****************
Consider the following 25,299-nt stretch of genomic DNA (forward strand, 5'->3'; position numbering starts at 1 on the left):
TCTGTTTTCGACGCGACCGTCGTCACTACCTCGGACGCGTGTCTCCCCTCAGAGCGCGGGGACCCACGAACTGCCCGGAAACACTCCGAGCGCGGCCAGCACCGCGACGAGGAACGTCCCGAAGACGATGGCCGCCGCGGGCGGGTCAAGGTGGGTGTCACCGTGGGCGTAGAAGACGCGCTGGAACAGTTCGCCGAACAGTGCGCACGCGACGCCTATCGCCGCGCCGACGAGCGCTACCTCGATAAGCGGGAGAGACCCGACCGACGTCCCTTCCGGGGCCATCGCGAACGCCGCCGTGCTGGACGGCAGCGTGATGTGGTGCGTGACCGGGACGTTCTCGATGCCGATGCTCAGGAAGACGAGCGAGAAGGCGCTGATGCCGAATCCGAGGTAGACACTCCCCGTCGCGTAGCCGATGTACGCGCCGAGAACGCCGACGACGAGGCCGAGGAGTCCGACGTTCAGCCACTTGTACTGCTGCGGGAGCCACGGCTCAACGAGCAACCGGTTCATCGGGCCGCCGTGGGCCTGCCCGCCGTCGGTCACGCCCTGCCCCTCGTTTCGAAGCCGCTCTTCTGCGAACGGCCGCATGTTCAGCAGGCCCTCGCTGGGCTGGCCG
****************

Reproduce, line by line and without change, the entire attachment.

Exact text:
Consider the following 25,299-nt stretch of genomic DNA (forward strand, 5'->3'; position numbering starts at 1 on the left):
TCTGTTTTCGACGCGACCGTCGTCACTACCTCGGACGCGTGTCTCCCCTCAGAGCGCGGGGACCCACGAACTGCCCGGAAACACTCCGAGCGCGGCCAGCACCGCGACGAGGAACGTCCCGAAGACGATGGCCGCCGCGGGCGGGTCAAGGTGGGTGTCACCGTGGGCGTAGAAGACGCGCTGGAACAGTTCGCCGAACAGTGCGCACGCGACGCCTATCGCCGCGCCGACGAGCGCTACCTCGATAAGCGGGAGAGACCCGACCGACGTCCCTTCCGGGGCCATCGCGAACGCCGCCGTGCTGGACGGCAGCGTGATGTGGTGCGTGACCGGGACGTTCTCGATGCCGATGCTCAGGAAGACGAGCGAGAAGGCGCTGATGCCGAATCCGAGGTAGACACTCCCCGTCGCGTAGCCGATGTACGCGCCGAGAACGCCGACGACGAGGCCGAGGAGTCCGACGTTCAGCCACTTGTACTGCTGCGGGAGCCACGGCTCAACGAGCAACCGGTTCATCGGGCCGCCGTGGGCCTGCCCGCCGTCGGTCACGCCCTGCCCCTCGTTTCGAAGCCGCTCTTCTGCGAACGGCCGCATGTTCAGCAGGCCCTCGCTGGGCTGGCCG